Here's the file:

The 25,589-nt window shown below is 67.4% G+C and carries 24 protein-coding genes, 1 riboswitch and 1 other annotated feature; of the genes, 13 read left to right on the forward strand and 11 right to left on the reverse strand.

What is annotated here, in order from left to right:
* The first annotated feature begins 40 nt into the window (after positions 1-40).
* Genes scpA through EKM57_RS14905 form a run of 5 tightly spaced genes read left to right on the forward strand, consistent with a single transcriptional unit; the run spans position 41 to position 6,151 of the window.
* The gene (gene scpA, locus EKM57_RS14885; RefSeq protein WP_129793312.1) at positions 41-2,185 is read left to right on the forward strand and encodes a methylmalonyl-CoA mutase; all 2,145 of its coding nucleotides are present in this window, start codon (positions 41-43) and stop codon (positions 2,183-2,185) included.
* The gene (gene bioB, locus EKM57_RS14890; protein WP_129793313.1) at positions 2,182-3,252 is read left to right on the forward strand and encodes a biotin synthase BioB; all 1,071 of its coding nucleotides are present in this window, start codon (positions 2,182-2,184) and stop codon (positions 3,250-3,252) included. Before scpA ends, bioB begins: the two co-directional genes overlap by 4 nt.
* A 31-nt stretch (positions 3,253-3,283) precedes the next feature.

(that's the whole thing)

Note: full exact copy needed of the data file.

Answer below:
The 25,589-nt window shown below is 67.4% G+C and carries 24 protein-coding genes, 1 riboswitch and 1 other annotated feature; of the genes, 13 read left to right on the forward strand and 11 right to left on the reverse strand.

What is annotated here, in order from left to right:
* The first annotated feature begins 40 nt into the window (after positions 1-40).
* Genes scpA through EKM57_RS14905 form a run of 5 tightly spaced genes read left to right on the forward strand, consistent with a single transcriptional unit; the run spans position 41 to position 6,151 of the window.
* The gene (gene scpA, locus EKM57_RS14885; RefSeq protein WP_129793312.1) at positions 41-2,185 is read left to right on the forward strand and encodes a methylmalonyl-CoA mutase; all 2,145 of its coding nucleotides are present in this window, start codon (positions 41-43) and stop codon (positions 2,183-2,185) included.
* The gene (gene bioB, locus EKM57_RS14890; protein WP_129793313.1) at positions 2,182-3,252 is read left to right on the forward strand and encodes a biotin synthase BioB; all 1,071 of its coding nucleotides are present in this window, start codon (positions 2,182-2,184) and stop codon (positions 3,250-3,252) included. Before scpA ends, bioB begins: the two co-directional genes overlap by 4 nt.
* A 31-nt stretch (positions 3,253-3,283) precedes the next feature.